NRL News

The power of biased words to tilt treatment away from the medically dependent

by | Sep 29, 2016

By Dave Andrusko

This was to be a short post. The graphic, reproduced below, is the story. But the more I thought about it, the longer this post became.

“Medscape” (as explained by Nancy Valko) is “a password-protected website for medical professionals.”

Nancy alludes in her post to a 2014 survey of over 21,000 American and European doctors responding to a question about whether they supported assisted suicide.

The wording is seemingly straightforward–“Should physician-assisted suicide be allowed?” For the first time, alas, a majority said yes.


But to show you the power of a biased description to slant responses, consider another question asked in the same survey:

“Is it right to provide intensive care to a newborn who will either die soon or will survive but will have an objectively terrible quality of life?”

The responses were yes–31%; no–27%; “it depends”—43%.

Good gracious. Let’s think this through.

More often than doctors would like to admit, newborns who were “supposed” to die, don’t. But if a doctor doesn’t come out of their situation thankful, he or she is likely ready to be told the child will have “an objectively terrible quality of life.”

And to state the obvious, “terrible” to whom? The family, the child, or the physician?

The survey offered a few illustrative comments, all but one were highly negative. For example, one talked about the costs of caring for the child, another about not “torturing “ the child “even at the request of their families.”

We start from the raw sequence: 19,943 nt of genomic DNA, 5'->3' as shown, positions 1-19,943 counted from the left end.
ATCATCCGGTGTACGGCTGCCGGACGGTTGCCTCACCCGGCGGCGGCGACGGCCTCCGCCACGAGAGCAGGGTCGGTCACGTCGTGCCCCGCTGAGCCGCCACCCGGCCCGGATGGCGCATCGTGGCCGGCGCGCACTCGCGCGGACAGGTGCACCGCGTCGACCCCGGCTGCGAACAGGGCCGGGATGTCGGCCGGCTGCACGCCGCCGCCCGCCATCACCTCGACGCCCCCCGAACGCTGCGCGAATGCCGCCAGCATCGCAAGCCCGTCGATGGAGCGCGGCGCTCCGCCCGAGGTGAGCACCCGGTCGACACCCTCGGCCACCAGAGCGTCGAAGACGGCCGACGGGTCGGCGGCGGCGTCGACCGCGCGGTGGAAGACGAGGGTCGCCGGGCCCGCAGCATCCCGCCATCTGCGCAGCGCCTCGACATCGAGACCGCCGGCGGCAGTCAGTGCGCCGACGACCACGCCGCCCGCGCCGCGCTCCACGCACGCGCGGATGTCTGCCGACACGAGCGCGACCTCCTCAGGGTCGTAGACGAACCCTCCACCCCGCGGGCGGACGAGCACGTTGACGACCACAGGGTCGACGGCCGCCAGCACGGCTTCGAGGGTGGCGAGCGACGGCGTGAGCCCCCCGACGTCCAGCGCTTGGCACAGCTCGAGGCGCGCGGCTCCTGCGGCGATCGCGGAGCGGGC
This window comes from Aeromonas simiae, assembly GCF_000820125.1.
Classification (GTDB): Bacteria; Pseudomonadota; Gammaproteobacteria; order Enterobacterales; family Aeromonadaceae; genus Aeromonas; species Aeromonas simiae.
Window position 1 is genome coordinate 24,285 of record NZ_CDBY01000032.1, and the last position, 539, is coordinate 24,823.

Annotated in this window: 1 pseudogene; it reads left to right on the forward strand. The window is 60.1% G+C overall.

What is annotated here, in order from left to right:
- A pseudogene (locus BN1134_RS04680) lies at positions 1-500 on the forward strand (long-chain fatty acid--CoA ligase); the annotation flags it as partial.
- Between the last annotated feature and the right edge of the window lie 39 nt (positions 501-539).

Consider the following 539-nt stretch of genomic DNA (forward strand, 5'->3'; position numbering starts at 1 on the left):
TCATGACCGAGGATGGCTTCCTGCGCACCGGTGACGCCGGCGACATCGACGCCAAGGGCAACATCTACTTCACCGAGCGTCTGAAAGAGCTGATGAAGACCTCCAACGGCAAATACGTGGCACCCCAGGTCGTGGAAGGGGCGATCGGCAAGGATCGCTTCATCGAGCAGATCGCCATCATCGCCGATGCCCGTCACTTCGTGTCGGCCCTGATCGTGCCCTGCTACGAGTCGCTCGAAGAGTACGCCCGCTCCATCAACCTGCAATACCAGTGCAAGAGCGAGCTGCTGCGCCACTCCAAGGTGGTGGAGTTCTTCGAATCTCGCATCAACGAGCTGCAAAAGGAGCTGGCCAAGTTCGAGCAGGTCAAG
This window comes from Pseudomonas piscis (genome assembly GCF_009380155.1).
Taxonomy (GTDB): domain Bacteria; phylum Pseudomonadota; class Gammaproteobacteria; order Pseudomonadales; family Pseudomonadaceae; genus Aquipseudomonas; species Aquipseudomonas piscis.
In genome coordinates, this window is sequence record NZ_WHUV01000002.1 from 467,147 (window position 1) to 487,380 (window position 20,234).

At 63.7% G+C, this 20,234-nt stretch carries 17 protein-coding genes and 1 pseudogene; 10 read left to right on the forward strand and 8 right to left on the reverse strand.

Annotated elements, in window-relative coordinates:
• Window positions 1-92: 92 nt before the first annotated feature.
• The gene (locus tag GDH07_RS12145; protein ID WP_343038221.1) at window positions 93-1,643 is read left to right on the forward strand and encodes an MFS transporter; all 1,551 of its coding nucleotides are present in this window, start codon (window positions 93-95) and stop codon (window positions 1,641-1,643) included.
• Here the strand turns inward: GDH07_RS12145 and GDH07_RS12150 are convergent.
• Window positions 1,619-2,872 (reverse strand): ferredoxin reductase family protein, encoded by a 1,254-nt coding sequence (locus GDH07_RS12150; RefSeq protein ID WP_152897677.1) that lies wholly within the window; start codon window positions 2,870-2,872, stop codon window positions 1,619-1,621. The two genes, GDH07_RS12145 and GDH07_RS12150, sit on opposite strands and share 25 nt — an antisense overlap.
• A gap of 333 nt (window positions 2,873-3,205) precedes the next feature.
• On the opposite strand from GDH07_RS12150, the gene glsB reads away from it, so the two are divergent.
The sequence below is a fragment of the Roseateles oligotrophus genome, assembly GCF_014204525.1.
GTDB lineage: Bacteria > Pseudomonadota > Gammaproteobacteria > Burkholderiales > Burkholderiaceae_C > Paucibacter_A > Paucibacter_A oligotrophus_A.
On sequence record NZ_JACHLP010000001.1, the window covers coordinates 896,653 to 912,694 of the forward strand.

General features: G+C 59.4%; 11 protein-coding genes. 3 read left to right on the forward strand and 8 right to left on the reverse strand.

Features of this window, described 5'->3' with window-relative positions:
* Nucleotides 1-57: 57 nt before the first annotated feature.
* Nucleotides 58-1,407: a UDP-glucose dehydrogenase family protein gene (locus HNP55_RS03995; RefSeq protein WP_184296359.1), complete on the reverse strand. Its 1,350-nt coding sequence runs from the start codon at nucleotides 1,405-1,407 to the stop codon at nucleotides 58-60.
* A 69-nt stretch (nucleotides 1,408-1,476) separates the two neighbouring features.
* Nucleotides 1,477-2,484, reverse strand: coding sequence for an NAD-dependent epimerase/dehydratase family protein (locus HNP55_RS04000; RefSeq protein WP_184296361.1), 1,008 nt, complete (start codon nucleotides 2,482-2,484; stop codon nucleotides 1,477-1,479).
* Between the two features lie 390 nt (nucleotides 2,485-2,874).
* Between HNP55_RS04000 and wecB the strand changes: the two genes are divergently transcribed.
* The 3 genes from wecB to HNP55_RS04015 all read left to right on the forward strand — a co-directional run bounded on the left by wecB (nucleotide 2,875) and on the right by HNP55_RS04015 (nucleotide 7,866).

Only one response went beyond medical paternalism and disrespect for children born seriously ill.

“What, are we playing God now? How in the world do we know who will have a terrible life? There are many physically healthy people who are miserable and many physically challenged people who lead very meaningful lives.”

However it’s worth remembering that there is some good, more recent news.

Regular readers of NRL News Today may recall a piece I posted last month under the headline, “New study finds outcomes for babies born with trisomy 13 and trisomy 18 ‘not as lethal as docs once said.’”

It even had an impact on influential bioethicist Thaddeus Pope. Pope picked up on the editorial in the Journal of the American Medical Association [“Trisomy 13 and 18–Treatment Decisions in a Stable Gray Zone”] which commented on the findings of the study.


Pope’s one-sentence introduction is absolutely accurate:

John Lantos shows that what was long framed a “futile” is really just a value judgment framed as a medical judgment.

Yes, yes, yes, and yes.

Pope (a fervent believer in “futile care” theory) then quotes Lantos’ opening two paragraphs:

“Thirty years ago, pediatric residents were taught that trisomy 13 and 18 were lethal congenital anomalies. Parents were told that these conditions were incompatible with life. There was a tacit consensus that life-sustaining treatment was not medically indicated. Clinical experience usually was consistent with this self-fulfilling prophecy.”

“But with social media, this changed. Parents share stories and videos, showing their happy 4 and 5 year old children with these conditions. Survival, it turns out, is not as rare as once thought.” While median survival is just 12 days, 13% of children with trisomy 12 survive to 10 years. And they “smile and laugh.”

Pope’s response?

I am on the same page with Lantos and even with my frequent adversary Alex Schadenberg on this one. [Alex is the International Chair of the Euthanasia Prevention Coalition.]

With this in mind, compared to the 2014 survey, we have reason to believe a more optimistic, life-affirming, perspective on children born with serious medical maladies may be emerging.

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Categories: Assisted Suicide